Absa Bank Kenya has lent over Ksh35 billion through the Wezesha Biashara Programme, thereby enabling the growth of small and micro-enterprises (SMEs).
The bank’s Head of SME Banking, Mrs Susan Situma, says the holistic proposition, which covers both financial and non-financial bits, including capacity building and mentoring, has attracted high demand from the sector.
The bank has been aggressive in launching business and corporate banking products while revamping the existing SME packages. This is amid increasing competition among banks, for a greater share of the SME market segment.
“We have had a good run with SMEs since we started our Wezesha Biashara focus over four years ago. We have seen good gains on how we have repositioned, and our staff across our branch network are now speaking the SMEs language,” Mrs Situma says.
“We have seen a good growth despite the effects of the pandemic on SMEs. Some sectors were affected, others did better. We saw a lot of the businesses coming for non-financial support through the period, to understand how to establish themselves as stable businesses.’’
Wezesha Biashara campaign was launched in 2016, targeting SMEs to help reduce their cash flow troubles.
SMEs compose 98 percent of all registered businesses in the country. They contribute about 33 percent of GDP. The need for the provision of financing solutions in this space cannot be ignored.
Absa Bank Kenya revamped the product to include unsecured loans of up to Ksh10 million, repayable in five years, and local purchase order (LPO) financing of up to Ksh12 million. The product also includes unsecured invoice discounting of up to Ksh50 million and unsecured bid bonds of up to Ksh10 million. It further offers insurance services.
The programme has trained more than 16,000 SMEs and 6,500 women since the start.
“Looking at the effect of the pandemic, some of the businesses recorded lost revenues, while others shut down. The insurance protects the entrepreneur,” she adds.
The bank had issued moratoriums to over 4,000 SMEs last year, but with SMEs resilience, the moratoriums have reduced.
The restructured loans for SMEs amounted to Ksh5 billion last year with double loss digits. Now the bank has reported a double growth in demand for credit, in both volumes and value, since the beginning of the year, compared to the same period last year.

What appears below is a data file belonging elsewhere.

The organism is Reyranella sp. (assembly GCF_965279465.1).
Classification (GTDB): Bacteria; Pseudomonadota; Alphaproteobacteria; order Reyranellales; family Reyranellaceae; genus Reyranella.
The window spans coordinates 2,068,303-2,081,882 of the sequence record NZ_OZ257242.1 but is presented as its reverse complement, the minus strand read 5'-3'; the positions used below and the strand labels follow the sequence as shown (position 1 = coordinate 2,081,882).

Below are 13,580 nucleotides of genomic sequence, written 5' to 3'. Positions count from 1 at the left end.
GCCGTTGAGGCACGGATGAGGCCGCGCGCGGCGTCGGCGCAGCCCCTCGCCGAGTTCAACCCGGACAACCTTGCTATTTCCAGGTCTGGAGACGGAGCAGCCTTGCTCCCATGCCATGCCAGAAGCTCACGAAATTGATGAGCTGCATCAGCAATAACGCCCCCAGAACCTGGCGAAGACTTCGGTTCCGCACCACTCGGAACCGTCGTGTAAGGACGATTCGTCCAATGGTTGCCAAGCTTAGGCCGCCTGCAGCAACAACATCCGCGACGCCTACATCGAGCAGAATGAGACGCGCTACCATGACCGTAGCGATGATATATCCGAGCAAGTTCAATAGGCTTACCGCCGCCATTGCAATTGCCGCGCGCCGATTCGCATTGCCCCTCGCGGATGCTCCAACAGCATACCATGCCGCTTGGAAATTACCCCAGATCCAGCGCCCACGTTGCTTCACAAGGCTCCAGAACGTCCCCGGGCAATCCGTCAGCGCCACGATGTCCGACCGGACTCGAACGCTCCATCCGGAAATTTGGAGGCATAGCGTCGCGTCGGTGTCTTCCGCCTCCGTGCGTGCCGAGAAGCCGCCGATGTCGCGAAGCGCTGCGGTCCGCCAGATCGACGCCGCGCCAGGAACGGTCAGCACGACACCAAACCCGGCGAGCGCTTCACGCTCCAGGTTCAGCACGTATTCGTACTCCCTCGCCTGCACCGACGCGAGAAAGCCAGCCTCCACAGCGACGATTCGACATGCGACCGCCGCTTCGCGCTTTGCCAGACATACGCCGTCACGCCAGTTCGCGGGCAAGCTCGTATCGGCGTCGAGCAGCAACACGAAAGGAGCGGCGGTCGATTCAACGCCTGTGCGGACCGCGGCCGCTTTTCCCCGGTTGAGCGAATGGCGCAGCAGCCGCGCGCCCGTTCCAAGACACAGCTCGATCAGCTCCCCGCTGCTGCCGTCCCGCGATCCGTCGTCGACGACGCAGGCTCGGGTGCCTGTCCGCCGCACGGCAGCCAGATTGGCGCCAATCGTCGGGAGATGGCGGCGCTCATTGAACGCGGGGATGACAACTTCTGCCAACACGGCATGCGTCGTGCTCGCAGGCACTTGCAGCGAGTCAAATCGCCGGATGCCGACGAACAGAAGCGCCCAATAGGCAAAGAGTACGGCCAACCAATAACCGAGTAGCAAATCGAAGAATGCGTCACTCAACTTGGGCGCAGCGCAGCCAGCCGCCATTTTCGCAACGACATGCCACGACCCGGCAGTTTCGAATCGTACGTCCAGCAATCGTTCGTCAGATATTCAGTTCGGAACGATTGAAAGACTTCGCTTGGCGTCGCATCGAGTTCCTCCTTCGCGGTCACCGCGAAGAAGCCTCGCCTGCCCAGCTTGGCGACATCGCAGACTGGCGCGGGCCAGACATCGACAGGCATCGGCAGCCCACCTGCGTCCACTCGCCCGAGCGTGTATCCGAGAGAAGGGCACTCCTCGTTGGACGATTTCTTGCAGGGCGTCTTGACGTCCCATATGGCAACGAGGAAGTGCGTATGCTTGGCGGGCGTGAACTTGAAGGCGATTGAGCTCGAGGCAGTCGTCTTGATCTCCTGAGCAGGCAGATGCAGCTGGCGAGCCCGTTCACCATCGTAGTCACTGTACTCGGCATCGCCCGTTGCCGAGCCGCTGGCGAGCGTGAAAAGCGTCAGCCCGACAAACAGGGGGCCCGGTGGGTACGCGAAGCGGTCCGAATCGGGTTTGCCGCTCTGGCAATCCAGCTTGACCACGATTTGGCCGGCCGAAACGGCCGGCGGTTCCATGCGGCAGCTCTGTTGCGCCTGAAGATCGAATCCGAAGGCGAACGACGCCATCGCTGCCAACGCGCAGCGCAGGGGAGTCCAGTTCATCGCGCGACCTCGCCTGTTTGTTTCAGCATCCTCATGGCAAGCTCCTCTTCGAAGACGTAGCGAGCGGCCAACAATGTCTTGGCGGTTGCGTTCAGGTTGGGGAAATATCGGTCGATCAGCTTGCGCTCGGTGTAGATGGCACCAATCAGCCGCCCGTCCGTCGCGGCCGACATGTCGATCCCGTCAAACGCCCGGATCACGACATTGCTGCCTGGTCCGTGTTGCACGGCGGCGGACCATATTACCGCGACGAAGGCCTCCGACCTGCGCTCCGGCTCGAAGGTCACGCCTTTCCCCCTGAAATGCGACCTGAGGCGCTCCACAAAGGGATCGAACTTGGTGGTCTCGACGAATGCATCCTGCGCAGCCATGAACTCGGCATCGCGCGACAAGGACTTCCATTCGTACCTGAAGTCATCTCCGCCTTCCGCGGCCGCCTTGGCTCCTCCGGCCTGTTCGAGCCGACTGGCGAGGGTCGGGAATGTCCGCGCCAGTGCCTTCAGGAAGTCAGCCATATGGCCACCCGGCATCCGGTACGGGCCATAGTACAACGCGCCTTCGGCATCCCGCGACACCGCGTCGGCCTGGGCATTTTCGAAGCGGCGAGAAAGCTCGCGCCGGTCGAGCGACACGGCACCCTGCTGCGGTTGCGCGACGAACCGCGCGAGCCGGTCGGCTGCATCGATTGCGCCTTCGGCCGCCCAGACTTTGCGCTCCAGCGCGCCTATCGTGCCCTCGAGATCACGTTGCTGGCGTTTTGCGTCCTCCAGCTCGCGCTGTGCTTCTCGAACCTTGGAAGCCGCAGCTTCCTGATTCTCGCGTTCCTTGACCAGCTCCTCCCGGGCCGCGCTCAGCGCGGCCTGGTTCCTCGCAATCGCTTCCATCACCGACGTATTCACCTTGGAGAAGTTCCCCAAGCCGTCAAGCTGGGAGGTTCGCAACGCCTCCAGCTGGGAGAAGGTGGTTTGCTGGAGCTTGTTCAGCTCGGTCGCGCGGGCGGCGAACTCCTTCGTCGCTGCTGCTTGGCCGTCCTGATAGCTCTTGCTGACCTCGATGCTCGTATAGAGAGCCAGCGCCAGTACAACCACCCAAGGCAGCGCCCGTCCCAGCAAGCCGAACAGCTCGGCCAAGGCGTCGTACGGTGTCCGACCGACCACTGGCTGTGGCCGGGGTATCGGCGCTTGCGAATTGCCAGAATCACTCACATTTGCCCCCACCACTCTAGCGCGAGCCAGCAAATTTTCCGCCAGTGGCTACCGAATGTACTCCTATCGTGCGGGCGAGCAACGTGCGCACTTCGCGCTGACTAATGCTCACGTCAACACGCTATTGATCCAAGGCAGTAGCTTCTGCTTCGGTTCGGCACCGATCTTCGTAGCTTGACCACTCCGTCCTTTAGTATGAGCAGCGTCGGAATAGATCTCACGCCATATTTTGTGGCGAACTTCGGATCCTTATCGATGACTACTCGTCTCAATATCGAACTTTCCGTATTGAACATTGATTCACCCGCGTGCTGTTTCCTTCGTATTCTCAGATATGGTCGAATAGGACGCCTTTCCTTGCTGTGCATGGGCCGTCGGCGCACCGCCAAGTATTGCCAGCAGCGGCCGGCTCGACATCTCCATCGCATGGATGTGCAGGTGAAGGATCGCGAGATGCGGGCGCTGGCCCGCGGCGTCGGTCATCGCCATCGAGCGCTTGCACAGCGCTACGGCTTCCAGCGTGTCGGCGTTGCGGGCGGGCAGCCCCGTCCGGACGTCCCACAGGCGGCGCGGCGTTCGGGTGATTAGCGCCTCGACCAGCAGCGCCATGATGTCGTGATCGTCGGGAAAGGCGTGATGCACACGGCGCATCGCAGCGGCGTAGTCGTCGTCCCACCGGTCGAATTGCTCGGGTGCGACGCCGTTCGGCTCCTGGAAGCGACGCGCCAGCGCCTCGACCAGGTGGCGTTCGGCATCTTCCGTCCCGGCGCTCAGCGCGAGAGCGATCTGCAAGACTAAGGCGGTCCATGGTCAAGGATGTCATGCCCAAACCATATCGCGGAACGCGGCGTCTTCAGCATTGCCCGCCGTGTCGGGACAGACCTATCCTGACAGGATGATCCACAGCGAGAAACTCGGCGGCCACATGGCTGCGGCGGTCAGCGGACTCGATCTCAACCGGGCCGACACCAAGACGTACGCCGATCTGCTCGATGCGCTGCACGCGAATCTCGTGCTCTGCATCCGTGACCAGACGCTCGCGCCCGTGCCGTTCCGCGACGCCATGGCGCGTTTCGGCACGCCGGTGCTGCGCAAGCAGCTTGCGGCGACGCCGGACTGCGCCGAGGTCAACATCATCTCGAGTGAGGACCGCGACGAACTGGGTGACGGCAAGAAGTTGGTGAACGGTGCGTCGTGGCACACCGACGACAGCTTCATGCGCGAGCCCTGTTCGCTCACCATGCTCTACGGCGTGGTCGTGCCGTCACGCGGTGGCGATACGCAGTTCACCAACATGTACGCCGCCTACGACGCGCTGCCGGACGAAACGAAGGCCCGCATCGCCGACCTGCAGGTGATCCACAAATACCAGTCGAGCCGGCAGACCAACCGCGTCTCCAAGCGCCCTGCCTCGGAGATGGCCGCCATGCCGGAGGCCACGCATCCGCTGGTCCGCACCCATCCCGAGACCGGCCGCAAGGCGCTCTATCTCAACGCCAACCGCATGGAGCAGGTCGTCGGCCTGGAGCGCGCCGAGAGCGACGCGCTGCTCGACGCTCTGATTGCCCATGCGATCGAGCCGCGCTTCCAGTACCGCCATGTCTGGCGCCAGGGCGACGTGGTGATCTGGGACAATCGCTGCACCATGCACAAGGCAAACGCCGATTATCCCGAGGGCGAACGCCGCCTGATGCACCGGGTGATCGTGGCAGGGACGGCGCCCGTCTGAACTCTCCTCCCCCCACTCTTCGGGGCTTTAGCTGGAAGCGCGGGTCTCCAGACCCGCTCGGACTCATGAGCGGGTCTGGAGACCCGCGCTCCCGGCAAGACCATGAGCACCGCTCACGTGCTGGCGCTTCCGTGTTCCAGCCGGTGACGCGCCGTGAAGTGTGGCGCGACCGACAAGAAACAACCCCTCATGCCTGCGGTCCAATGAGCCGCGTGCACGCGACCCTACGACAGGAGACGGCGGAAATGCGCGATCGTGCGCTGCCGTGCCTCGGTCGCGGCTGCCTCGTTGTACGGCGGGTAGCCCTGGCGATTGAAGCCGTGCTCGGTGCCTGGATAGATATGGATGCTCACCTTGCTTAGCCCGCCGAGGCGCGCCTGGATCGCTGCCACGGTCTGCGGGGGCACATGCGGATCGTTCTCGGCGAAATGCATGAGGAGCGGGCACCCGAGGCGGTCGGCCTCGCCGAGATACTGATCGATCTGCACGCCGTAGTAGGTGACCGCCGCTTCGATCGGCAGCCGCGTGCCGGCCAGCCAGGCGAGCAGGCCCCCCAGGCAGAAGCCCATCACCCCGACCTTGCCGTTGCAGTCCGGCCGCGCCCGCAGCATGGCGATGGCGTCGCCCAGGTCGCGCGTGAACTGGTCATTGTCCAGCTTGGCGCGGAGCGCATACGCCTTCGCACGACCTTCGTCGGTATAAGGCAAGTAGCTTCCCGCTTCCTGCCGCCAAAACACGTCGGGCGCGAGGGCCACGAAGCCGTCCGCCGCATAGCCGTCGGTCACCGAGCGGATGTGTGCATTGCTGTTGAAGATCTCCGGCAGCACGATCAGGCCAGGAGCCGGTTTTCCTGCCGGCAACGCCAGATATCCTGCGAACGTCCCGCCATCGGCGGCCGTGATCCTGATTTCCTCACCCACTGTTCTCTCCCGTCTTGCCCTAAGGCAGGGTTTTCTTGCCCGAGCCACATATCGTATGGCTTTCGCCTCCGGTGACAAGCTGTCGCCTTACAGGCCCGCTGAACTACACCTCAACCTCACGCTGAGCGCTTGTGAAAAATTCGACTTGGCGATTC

“Most of the customers and SMEs who were on moratoriums are not anymore. We are seeing better uptake of credit compared to the same time last year when we were dealing with restructures and moratoriums,” Mrs Situma says.
“We are definitely on a good trajectory, compared to the same time last year. We may have already surpassed our best month for credit last month, compared to the period between March and December last year. This tells you that last year was very depressed and that we are now making better progress.”
The resumption of repayments by SMEs on the loans that were on moratorium has helped improve the loan loss ratios for the quarter to March, compared to a similar period last year. This also helped the bank to post a 5.9 percent growth in interest income to Ksh5.96 billion on the back of increased lending.
Net loan book grew by 7.5 percent to Ksh218.26 billion, driven by the bank’s focus products, namely general lending, trade loans, mortgage and scheme loans that recorded strong growth year-on-year.
“SMEs want to pay their loans if they have the cash to pay it. So, many prefer not to be on the moratorium, as this just delays the eventuality of paying the loan,” Mrs Situma says.
The growth has been supported by increased top-ups of existing loans, where customers retain monthly repayment amounts which are manageable at the previous levels. This is coupled with requests to assist in restocking and diversification of businesses with the partial reopening of the economy.
“Businesses are looking for some flexibility around their working capital requirements, while schools are also coming for support to conform to Covid-19 protocols. SMEs are known to be resilient and we see them come back repositioning themselves. If the hotel was just dine-in, for instance, we’ve seen them come to ask for vehicles to do deliveries and do outside catering for smaller events.’’
Credit guarantee scheme
Absa Bank Kenya is among the seven lenders on the Ksh10 billion Credit Guarantee Scheme launched by the government last year to cushion the SME sector against the impact of the Covid-19 pandemic. The government is covering up to 25 percent of the loan portfolio under the scheme.
To access the fund, an entity should have a turnover below Ksh100 million and should have been affected by Covid-19 as reflected in sales. The maximum amount that a customer can borrow is Ksh5 million, and the enterprises are not allowed to top up on existing facilities, but take out fresh loans under the scheme to support them in rebuilding their business. They should also be tax-compliant and registered.
The facility is running for the next three years, hence, loans will be issued until the end of December this year. This means participating institutions have one year to disburse the funds for working capital or asset financing, but be repaid within a three-year period.
Some of the requirements like business registration have hindered fast uptake, as a majority of the SMEs in Kenya are not formerly registered.
Data from the Kenya National Bureau of Statistics released in 2016 showed that there were 7.4 million medium, small and micro enterprises, but only 1.56 million were registered.
Absa Bank Kenya is offering loans under the credit guarantee facility at a discounted rate of up to 12 percent, and a one-off two percent processing fee. Normal loans at the bank are offered at 14 percent, and the processing fee is three percent.
“We are confident of a good uptake on this guarantee scheme. We ask SMEs to visit any of our branches or call us to access these discounted facilities,” says Mrs Situma.